I am an English solicitor practising on the Costa Blanca in Spain. I read Gill Mather’s article on the archaic practices of Spanish notaries (see [2009] Gazette, 19 November, 11) immediately after returning from a 200-mile round-trip to a notary’s office to execute a deed on behalf of a client to correct an error made by the same notary.

I cannot speak of the working practices of notaries in other European countries, but the notarial profession here is a continual source of frustration and expense both to other professionals and the public at large of all nationalities – including the Spanish.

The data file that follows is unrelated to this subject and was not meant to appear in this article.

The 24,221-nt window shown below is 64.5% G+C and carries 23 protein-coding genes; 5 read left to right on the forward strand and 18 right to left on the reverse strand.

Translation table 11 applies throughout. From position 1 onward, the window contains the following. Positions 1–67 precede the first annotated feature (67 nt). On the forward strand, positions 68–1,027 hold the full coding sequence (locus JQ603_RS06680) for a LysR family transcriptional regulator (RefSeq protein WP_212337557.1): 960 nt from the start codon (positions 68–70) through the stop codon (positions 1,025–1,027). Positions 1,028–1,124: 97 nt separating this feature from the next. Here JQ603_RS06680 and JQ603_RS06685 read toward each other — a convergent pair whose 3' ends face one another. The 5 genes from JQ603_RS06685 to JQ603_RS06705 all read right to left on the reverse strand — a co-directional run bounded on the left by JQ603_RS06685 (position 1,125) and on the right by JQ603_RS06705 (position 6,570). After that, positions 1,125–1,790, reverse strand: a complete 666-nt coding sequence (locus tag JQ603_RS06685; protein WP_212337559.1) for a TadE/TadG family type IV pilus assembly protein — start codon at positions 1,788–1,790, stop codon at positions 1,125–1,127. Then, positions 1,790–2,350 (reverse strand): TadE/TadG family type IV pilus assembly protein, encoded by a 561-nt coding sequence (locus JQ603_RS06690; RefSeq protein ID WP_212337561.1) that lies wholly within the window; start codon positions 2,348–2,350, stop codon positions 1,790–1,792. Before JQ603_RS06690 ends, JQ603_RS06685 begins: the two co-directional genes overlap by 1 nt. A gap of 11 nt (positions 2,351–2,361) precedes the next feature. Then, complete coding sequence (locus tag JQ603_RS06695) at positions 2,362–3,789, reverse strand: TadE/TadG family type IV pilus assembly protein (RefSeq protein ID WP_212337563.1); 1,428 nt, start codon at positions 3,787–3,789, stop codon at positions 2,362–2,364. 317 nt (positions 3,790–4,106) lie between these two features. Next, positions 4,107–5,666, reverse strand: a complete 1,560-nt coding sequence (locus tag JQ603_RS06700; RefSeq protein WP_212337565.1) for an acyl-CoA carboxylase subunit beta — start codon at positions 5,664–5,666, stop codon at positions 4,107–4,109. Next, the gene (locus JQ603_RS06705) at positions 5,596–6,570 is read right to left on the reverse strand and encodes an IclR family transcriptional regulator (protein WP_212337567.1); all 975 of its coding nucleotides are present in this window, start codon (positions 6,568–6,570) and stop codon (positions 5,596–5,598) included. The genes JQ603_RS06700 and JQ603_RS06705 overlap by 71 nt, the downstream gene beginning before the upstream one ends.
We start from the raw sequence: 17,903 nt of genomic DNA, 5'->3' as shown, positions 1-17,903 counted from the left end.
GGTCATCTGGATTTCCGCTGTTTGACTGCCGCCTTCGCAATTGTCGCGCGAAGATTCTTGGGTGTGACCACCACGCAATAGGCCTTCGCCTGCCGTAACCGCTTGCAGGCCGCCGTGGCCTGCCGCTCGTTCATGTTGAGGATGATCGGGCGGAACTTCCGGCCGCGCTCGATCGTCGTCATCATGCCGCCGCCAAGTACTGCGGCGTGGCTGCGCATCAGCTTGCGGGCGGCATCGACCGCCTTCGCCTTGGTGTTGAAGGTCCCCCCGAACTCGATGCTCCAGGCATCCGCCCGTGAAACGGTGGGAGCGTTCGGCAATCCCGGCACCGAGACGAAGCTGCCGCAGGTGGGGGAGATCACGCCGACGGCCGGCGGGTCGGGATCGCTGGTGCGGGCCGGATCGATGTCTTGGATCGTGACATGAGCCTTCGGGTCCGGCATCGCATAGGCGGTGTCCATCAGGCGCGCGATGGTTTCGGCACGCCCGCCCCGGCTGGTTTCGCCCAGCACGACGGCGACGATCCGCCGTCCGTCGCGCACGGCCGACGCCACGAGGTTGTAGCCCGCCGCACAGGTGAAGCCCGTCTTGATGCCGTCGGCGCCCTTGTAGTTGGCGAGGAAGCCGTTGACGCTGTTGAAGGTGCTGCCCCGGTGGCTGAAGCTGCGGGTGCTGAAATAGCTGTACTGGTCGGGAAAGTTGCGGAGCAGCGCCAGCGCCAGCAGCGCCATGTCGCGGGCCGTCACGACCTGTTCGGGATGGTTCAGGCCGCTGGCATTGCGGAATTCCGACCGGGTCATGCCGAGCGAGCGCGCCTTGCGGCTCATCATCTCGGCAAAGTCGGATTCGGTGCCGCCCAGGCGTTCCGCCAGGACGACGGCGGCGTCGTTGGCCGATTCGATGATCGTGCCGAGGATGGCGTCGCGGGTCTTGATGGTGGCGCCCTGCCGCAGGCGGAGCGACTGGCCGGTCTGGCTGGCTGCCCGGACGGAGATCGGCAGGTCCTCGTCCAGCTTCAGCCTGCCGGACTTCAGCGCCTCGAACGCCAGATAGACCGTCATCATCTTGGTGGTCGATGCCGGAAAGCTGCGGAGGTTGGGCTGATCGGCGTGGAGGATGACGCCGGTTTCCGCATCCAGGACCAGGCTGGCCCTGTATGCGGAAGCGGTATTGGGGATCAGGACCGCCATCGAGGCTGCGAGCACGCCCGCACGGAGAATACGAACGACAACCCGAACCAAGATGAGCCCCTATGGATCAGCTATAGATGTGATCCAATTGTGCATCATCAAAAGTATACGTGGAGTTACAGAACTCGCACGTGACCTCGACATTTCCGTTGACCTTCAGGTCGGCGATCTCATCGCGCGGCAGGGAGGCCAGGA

And it’s not just conveyancing. Other areas of work such as construction, company formations and business start-ups are hamstrung by the prolixity and high costs forced upon the public by the notaries. These are a drag on the economy in general.

Unfortunately, as the notaries’ position and methods are entrenched in Spanish law, it will require action at the highest level to bring about reforms that would reduce costs and increase public confidence in the very systems that should operate for the public’s protection.

Michael Olmer, Link Point Legal & Business Services, Alicante, Spain